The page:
Colin Bye FRGS, 27th September 2018.
- 14 October 2018
- Group News
Unfortunately Diabetes Facilitator Sally Watson, our guest speaker for September, was unable to attend the meeting. However, the position was very kindly filled by Geography teacher Colin Bye, (pictured left in the photo), who is also Head of Humanities, Social Sciences, PE and Modern Foreign Languages Faculty at Fakenham Academy and Fakenham Sixth Form.
Although not medically trained, apart from First Aid, Colin talked about his personal experience with diabetes within the school environment and his family. His 15 year old son was diagnosed with Type 1 diabetes in 2016 at the age of 13, and would have attend the evening if he was not off to Spain on his first residential trip abroad since being diagnosed.
Colin is involved in the care for Type 1 diabetic students in the school environment and supports them during the transition period from primary to secondary school, which can be a difficult time for some. Going from a school with maybe one classroom with the same teacher to a larger school with multiple classrooms and teachers and where staff and students within class and school may be less familiar with Type 1 diabetic students can be rather daunting, so building their confidence in the transition period is a great help.
Class teachers need to be trained about the effects of high or low blood sugar levels of diabetic students and the way those levels are monitored and treated.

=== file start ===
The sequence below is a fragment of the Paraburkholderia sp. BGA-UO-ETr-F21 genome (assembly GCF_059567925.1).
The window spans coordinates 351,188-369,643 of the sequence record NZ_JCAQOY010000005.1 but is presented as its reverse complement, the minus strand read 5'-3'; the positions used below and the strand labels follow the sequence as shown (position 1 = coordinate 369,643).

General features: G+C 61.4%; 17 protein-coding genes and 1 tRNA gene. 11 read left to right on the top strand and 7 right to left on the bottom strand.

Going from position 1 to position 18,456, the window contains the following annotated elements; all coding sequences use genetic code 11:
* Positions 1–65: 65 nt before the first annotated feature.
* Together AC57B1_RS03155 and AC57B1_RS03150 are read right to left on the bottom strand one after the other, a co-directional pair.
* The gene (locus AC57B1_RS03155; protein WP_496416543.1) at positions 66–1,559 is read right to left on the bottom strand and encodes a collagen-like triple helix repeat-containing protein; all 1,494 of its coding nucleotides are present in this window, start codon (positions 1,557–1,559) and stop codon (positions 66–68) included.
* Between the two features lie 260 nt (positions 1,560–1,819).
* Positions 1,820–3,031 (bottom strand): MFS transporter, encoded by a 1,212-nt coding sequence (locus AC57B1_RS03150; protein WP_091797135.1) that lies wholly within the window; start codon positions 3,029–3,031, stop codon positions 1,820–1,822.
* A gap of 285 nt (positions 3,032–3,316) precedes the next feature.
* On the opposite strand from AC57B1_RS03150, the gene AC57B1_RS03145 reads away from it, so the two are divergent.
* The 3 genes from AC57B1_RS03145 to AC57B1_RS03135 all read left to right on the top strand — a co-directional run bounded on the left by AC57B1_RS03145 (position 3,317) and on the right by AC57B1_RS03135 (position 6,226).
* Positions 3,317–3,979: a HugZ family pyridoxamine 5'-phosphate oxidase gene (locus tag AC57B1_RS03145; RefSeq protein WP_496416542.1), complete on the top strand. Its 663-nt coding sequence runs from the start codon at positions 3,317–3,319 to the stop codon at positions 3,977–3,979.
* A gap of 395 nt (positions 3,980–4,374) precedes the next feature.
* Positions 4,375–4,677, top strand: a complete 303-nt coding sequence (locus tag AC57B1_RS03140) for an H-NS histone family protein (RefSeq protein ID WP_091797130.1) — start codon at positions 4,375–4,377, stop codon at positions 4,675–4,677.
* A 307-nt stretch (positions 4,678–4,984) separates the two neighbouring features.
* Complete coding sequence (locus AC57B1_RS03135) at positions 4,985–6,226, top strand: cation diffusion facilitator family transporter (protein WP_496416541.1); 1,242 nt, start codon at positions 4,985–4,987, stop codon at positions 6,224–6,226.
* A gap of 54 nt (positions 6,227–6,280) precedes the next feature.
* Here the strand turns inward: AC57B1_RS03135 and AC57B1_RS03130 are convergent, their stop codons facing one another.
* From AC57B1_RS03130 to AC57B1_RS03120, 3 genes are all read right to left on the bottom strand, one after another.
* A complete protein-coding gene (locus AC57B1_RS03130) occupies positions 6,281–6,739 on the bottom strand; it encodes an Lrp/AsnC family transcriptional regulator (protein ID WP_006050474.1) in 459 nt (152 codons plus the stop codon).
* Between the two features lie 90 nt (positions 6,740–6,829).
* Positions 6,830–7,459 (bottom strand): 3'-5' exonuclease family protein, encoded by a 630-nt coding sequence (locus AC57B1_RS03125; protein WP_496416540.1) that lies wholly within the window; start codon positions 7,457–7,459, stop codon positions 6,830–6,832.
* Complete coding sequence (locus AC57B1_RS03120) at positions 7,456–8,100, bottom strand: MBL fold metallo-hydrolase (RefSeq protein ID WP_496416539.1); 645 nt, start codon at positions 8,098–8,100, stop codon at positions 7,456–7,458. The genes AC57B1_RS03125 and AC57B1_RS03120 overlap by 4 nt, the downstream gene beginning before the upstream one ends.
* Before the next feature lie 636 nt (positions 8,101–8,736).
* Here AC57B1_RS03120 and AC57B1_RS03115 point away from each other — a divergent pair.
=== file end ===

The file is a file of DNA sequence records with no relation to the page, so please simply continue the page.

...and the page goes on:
Those with diabetes will at times need to check their blood sugar levels during class especially before a relatively late lunchtime or PE lesson, as their levels may be low. Some students may use a Free Style Libre Continuous Glucose Monitoring device, which is waved across a sensor attached to the upper arm. The device may be mistaken for a mobile phone but smaller, so teachers need to be aware not to confuse the two. Depending on the readings, the student may need to do something or not. If the reading is low a blood test would be performed, as the CGM may not be precisely accurate as there is a short delay between testing sugar levels in the blood stream and sugar levels in the muscle which the CGM detects. With a low reading 2 or 3 jelly babies or a small bottle of coca cola would be taken, with re-testing done 15 minutes later and repeated if necessary.
If the reading is high extra insulin will need to be administered and may be delivered through a second device called a PDM (Personal Diabetes Manager). This runs an insulin pump and again looks like a small mobile phone.
All of these procedures are quick and simple and will not cause distraction. It is part of what a person with Type 1 diabetes does on a day to day basis. Staff should not be overly concerned if they see a student with diabetes testing his or her blood, eating something sugary or correcting insulin doses. Under no circumstances should a student be asked to leave the room to carry out these tasks, as leaving someone on their own whilst going low could prove extremely dangerous. A diabetes management kit and snacks should be carried at all times and handed to the teacher during PE lessons in case required.
If at any time a student is not responsive, losing consciousness or is raising concerns about a blood sugar reading to a member of staff, First Aid support should be received immediately.
Colin was very keen to answer questions from members present at the meeting. He stressed the vastly improved quality of life of CGM gives to students both inside and outside school, allowing them to participate in a wide range of activities without the need for constantly finger pricking to test blood sugar levels. He strongly supports the Diabetes UK national campaign, for CGM to be available free on prescription, across all clinical commissioning groups across the country.